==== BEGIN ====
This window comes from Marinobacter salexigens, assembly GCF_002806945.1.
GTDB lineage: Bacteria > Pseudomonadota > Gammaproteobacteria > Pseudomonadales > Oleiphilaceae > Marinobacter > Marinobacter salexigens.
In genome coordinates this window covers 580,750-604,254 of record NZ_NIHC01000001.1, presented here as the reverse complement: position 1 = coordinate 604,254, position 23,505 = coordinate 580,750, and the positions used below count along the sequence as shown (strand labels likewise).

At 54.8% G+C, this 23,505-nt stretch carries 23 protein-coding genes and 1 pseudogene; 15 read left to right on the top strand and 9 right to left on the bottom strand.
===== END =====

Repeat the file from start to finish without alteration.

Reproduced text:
This window comes from Marinobacter salexigens, assembly GCF_002806945.1.
GTDB lineage: Bacteria > Pseudomonadota > Gammaproteobacteria > Pseudomonadales > Oleiphilaceae > Marinobacter > Marinobacter salexigens.
In genome coordinates this window covers 580,750-604,254 of record NZ_NIHC01000001.1, presented here as the reverse complement: position 1 = coordinate 604,254, position 23,505 = coordinate 580,750, and the positions used below count along the sequence as shown (strand labels likewise).

At 54.8% G+C, this 23,505-nt stretch carries 23 protein-coding genes and 1 pseudogene; 15 read left to right on the top strand and 9 right to left on the bottom strand.